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What difference does tech make? Conceptualizations of Disability and Assistive Technology among Kenyan Youth: Conceptualizations of Disability and AT

Colour profile image of Dr Giulia Barbareschi, a caucasian woman with brown hair

Dr Giulia Barbareschi

Researcher in Assistive Technology

DOI

Abstract

Most research which investigates stigma towards with people with disabilities and the use of Assistive Technology (AT) are based in the Global North and focus on the experiences of people with disabilities and the consequences that stigma has on choices surrounding AT. However, stigma is a societal construct rooted in the attitude and beliefs that people without disabilities hold on disability and AT. Furthermore, the portrayal of people with disabilities and AT is dependent on the social context. In this paper, we examine how young Kenyans without disabilities view people with disabilities and AT users. Findings show that while the portrayal of disability is often shaped by negative emotion, participants felt that many of the barriers affecting people with disabilities were created by society. Perceptions of AT differed –devices were not only seen as a mark of disability but also as a sign of access to resources. Therefore, what we see is an emergent picture where social barriers can be reinforced by poverty, and where poverty reinforces social barriers faced by people with disabilities. We conclude that access to appropriate technology alongside societal interventions tackling incorrect beliefs about disability can help to overcome the stigma faced by people with disabilities.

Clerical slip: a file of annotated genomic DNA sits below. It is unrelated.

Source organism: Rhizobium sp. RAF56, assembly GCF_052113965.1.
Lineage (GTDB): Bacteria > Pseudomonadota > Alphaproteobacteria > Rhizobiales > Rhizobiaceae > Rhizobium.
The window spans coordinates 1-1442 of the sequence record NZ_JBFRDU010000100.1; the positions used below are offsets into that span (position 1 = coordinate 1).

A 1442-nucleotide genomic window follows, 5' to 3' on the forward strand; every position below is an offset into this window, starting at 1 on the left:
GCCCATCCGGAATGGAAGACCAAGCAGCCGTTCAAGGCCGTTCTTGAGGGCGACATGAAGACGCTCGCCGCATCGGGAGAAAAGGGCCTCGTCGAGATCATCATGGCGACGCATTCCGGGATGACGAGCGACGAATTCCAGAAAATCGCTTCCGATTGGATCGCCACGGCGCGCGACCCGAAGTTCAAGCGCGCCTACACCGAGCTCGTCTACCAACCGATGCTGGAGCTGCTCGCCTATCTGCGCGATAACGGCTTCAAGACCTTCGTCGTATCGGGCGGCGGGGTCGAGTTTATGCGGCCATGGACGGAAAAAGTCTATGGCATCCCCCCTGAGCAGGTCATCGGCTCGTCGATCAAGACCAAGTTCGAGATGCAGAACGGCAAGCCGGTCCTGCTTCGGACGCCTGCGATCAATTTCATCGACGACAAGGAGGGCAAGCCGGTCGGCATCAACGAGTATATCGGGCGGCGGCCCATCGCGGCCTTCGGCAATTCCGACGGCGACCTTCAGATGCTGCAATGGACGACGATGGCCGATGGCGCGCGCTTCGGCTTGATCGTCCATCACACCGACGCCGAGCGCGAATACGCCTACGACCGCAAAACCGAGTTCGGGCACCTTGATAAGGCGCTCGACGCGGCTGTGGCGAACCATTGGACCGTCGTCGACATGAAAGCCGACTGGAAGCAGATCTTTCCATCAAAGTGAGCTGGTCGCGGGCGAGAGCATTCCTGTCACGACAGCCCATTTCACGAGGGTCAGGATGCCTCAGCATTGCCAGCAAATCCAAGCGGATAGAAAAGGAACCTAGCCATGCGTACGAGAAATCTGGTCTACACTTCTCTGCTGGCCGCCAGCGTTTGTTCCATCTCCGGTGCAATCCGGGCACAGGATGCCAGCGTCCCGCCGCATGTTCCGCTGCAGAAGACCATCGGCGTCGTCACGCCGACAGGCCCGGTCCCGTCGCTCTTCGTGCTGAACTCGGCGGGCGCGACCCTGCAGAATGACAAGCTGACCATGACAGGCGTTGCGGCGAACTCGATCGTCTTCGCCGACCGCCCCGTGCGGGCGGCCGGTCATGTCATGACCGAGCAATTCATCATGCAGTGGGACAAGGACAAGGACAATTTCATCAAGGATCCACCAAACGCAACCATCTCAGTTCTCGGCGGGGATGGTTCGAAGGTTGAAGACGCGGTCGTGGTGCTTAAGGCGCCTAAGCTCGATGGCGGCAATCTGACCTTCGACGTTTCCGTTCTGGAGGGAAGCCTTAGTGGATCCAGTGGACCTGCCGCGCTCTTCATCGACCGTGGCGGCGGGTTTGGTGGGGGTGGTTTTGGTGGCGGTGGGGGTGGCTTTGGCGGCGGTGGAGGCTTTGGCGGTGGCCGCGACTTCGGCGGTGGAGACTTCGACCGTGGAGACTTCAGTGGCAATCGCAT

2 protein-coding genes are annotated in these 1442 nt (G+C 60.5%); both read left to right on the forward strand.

To cite this article:

Giulia Barbareschi, Norah Shitawa Kopi, Ben Oldfrey, and Catherine Holloway. 2021. What difference does tech make? Conceptualizations of Disability and Assistive Technology among Kenyan Youth: Conceptualizations of Disability and AT. In The 23rd International ACM SIGACCESS Conference on Computers and Accessibility (ASSETS '21). Association for Computing Machinery, New York, NY, USA, Article 18, 1–13. DOI: https://doi.org/10.1145/3441852.3471226